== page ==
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Celtic Frost - Into the Pandemonium
Review: When civilizations collapse, an intermediate stage manifests itself where all of the abilities and many of the ideas of a greater past persist, but the organization that united them is gone, and thus the whole resembles a television as seen by a drug addict on the nod on a nearby couch: disconnected visions shuttering between data so irrelevant to any whole concept that in retrospect it appears as grey, ashen, television static noise.
Into the Pandemonium is exactly this in that it has three songs that approximate the intensity of older works, and then the bulk of it which have moments of the same greatness lost in a diffusion of focus brought about by doubt of style and intent to reach for a new height, yet being unable to control its new style to the degree it could direct the older, more rugged material could be. It has left behind the unselfconscious channeling of emotions and thoughts that were other works, and has entered a postmodern phase of self-awareness that leads to deliberately stylized and "different" impulses among the raw pathos for which the band is legendary. Some might say this is merely an intrusion of art rock, but it occurs simultaneously with a heightening of elements of aesthetic -- introduction of more backing vocals, vocal styles, classical interludes and guitar fills -- and while these in themselves are welcome, they indicate a shift toward Celtic Frost observing their older works and trying to dress them up as something new. Riff changes are slightly more abrupt and without foreshadowing and there are more passages where invariant repetition is disguised with female voices or Tom Warrior moaning like a rent boy; some riffs seem simplified at the same time they become more like the stadium heavy metal background this band originally was hellbent to escape.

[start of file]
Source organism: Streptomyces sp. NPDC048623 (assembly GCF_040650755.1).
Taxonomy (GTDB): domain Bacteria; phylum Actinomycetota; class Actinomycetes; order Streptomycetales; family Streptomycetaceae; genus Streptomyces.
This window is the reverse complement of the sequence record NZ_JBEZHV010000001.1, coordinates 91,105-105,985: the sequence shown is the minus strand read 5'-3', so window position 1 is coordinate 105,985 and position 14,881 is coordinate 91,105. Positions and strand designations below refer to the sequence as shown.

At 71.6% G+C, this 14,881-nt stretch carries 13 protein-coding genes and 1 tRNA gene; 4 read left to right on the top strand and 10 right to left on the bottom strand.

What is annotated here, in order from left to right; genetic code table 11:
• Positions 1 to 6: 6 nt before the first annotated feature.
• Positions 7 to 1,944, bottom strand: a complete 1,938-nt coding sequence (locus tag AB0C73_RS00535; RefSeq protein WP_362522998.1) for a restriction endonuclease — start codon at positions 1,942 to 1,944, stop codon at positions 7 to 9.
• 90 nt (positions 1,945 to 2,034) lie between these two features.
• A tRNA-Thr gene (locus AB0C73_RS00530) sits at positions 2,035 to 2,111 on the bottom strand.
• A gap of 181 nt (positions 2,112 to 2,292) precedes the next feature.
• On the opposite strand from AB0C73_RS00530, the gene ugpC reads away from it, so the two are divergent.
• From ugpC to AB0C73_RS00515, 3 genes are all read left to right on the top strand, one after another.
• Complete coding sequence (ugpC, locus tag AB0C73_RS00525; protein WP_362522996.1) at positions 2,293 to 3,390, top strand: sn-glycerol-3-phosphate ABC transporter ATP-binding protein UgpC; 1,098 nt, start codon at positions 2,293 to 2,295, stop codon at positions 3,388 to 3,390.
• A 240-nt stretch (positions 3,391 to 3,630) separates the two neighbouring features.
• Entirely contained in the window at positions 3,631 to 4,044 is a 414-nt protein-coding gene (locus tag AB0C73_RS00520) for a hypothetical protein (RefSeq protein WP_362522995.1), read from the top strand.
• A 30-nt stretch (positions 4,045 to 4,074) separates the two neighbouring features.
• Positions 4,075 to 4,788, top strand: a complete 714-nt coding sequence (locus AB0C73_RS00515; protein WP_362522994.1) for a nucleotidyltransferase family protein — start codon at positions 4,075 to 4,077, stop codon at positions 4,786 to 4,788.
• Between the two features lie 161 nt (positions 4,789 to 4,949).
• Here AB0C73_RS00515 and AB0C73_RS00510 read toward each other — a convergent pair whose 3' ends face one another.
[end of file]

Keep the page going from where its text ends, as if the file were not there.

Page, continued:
Kept at faster but still mid-paced tempos, with a friendly bounce throbbing from the drumkit at all times, many of these songs will have a pair of excellent riffs -- subtle yet revealing like a cranial x-ray, a mixture of rhythmic directions and contrast between chromatic and melodic intervals -- but then fade out into directionless muffled strumming in linear repetition. Re-mixes and alternate versions of several of these tracks do not, like the Etape I-III on Kraftwerk's Tour De France Soundtracks, reinforce depth of concept with a geometry of multiple views, but bore into us repetitively. While the ideas here are good, they have not been mulled in the minds of these artists over time, and have an air of temporary or hasty construction; where older Celtic Frost was a suburb of hell, this is a trailer park on the dark side of purgatory, and the band are hanging out on the stoop in white undershirts stained with sweat, scratching their hairy bellies and belching.
It is not much of a surprise when an electronic track appears, followed by a song on which an actual diva makes her presence known in a style better adapted to techno than metal. What is surprising is the quality of much of the material on here, both traditional metal and operatic-vocal enhanced tracks, if one can see past the confusion, and how much better this album could have been with some quality editing. On the whole however it is distracted and unfinished enough, as well as clearly polluted with mainstream heavy metal in what looks like classic envy of the more popular bands, such that those who want to like Celtic Frost should seek earlier works.